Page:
The rule is that branding doing no more than making a generic promotional claim cannot become a registered trade mark. So what about ‘You wont believe your eyes’? Distinctive enough to get on the register or doomed as too ‘laudatory’?
Who: Look-O-Look International B.V.
Where: The UK Trademark Registry
When: January 2006
An appeal was heard in respect of a refusal to register as a trademark the brand YOU WON'T BELIEVE YOUR EYES! in respect of confectionary goods in class 30.
The mark did not consist solely of plain typeface words as the letters were not uniform in their presentation and the two letter Os had each been replaced by pictures of eyes. The Registry refused to admit the mark for registration on the grounds that it was devoid of any distinctive character. This was because it suggested products of exceptional quality and value, something any marketer might want legitimately to say about his products and for this reason, wherever a trademark has a heavy so-called "laudatory" element, the registration authorities are reluctant to admit it to registration.
The applicants Look-O-Look International B.V. had sought to make the brand distinctive by the replacement of the letter Os with devices looking like eyes and the slightly higgledy piggledy representation of the words. In the view of the Registry however, this was not sufficient to enable the mark to serve in trade to distinguish the goods and services of Look-O-Look from those of other traders. The eyes did not detract from the message conveyed by the words but on the contrary served to reinforce the problematic promotional meaning. Furthermore, this perception would not be changed by the non-uniform representation of the letters in the mark.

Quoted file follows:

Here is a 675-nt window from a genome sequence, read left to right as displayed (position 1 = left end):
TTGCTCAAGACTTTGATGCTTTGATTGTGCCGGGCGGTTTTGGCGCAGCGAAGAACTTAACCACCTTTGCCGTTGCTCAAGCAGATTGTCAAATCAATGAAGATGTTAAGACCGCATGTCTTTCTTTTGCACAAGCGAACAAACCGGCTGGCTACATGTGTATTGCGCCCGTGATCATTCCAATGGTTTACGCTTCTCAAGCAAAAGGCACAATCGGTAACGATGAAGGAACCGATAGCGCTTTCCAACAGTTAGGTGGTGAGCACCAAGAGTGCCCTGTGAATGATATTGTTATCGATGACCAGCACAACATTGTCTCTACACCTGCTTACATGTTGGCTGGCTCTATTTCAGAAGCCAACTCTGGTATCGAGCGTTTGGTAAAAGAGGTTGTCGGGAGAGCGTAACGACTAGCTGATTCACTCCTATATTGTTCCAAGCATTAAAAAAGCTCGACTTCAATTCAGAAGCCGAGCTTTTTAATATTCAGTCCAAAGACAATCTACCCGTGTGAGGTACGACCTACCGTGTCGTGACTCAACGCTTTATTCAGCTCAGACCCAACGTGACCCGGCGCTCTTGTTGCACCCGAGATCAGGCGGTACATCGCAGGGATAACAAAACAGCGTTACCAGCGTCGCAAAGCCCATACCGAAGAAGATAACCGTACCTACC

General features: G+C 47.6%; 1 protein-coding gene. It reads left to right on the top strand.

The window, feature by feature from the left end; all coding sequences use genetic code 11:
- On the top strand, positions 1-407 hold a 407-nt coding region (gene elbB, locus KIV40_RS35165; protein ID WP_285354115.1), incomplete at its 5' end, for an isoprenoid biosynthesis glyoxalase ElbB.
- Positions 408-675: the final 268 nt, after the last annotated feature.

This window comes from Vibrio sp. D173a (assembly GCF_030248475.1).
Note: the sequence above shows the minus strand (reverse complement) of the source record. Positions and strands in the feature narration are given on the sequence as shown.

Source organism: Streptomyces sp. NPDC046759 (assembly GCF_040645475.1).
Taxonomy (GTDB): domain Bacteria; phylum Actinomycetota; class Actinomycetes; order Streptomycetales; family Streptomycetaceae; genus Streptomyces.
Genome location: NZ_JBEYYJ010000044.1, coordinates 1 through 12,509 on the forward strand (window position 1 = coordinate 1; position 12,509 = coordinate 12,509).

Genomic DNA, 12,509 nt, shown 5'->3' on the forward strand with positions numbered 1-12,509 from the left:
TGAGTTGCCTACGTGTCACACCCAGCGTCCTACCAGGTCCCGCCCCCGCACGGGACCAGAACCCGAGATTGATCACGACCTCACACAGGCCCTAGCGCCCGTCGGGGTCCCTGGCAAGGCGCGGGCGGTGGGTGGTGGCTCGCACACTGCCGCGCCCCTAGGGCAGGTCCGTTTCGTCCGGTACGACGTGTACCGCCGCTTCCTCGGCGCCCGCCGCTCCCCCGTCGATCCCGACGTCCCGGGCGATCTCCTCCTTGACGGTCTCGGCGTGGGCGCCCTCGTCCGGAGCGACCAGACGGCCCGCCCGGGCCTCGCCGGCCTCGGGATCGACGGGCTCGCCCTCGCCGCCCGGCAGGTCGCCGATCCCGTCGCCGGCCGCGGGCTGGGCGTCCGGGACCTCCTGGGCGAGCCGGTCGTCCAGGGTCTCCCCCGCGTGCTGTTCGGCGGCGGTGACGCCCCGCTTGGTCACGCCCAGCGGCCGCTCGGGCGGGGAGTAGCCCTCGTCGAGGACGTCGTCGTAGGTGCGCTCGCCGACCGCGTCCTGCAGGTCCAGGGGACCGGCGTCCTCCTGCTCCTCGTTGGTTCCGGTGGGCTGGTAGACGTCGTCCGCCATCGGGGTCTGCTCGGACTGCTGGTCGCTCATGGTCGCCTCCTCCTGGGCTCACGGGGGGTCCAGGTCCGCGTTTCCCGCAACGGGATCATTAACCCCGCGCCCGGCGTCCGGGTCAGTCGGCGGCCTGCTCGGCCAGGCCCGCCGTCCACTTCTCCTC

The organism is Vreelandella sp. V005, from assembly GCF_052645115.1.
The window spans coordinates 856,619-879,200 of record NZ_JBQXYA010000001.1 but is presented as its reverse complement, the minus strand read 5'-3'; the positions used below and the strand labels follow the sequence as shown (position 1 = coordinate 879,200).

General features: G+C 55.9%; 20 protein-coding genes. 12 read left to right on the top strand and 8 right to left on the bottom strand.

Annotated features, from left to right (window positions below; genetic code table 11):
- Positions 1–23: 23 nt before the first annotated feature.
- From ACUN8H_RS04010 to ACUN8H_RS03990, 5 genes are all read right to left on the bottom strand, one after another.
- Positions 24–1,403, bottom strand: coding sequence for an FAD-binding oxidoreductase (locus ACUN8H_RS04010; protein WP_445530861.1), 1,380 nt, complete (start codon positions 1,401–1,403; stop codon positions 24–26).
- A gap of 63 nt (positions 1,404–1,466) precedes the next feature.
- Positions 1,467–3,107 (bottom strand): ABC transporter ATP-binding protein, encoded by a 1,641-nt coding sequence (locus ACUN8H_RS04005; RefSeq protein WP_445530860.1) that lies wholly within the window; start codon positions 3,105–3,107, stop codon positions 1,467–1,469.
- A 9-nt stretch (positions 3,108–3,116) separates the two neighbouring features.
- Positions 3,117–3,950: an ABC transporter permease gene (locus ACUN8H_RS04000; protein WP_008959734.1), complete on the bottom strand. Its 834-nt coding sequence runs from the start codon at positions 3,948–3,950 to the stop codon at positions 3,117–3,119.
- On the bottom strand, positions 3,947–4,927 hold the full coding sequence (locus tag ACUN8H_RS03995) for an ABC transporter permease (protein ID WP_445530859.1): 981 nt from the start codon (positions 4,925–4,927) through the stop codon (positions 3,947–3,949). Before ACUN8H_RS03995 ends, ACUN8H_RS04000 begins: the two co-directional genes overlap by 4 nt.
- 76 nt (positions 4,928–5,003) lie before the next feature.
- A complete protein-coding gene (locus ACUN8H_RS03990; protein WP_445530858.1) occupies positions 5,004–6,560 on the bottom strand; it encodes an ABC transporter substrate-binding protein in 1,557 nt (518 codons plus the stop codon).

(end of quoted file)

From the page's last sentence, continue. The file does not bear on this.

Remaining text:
In all the circumstances the application was refused.
Why this matters:
The determination here serves to underline the fact that strap lines and phrases are registrable as trademarks, but only if they are capable of serving as a "badge of origin". If the essence of a mark is to make a promotional claim, then only limited levels of stylisation as in this case will be insufficient to make the mark distinctive and render it registerable.